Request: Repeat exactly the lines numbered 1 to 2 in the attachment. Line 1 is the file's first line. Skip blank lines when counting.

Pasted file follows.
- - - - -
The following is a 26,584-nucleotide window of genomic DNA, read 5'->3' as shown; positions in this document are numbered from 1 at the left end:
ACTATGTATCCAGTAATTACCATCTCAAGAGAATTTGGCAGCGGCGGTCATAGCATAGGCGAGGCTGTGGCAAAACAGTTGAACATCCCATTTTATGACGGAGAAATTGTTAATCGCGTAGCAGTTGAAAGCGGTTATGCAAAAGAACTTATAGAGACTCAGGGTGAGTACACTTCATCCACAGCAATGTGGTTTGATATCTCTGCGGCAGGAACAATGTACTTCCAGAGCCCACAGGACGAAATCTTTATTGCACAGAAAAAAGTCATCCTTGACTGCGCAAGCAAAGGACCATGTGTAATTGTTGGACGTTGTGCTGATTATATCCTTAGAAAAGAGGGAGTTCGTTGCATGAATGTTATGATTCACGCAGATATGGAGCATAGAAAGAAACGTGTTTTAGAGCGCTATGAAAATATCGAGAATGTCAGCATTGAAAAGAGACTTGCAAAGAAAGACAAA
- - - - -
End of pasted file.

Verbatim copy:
The following is a 26,584-nucleotide window of genomic DNA, read 5'->3' as shown; positions in this document are numbered from 1 at the left end:
ACTATGTATCCAGTAATTACCATCTCAAGAGAATTTGGCAGCGGCGGTCATAGCATAGGCGAGGCTGTGGCAAAACAGTTGAACATCCCATTTTATGACGGAGAAATTGTTAATCGCGTAGCAGTTGAAAGCGGTTATGCAAAAGAACTTATAGAGACTCAGGGTGAGTACACTTCATCCACAGCAATGTGGTTTGATATCTCTGCGGCAGGAACAATGTACTTCCAGAGCCCACAGGACGAAATCTTTATTGCACAGAAAAAAGTCATCCTTGACTGCGCAAGCAAAGGACCATGTGTAATTGTTGGACGTTGTGCTGATTATATCCTTAGAAAAGAGGGAGTTCGTTGCATGAATGTTATGATTCACGCAGATATGGAGCATAGAAAGAAACGTGTTTTAGAGCGCTATGAAAATATCGAGAATGTCAGCATTGAAAAGAGACTTGCAAAGAAAGACAAA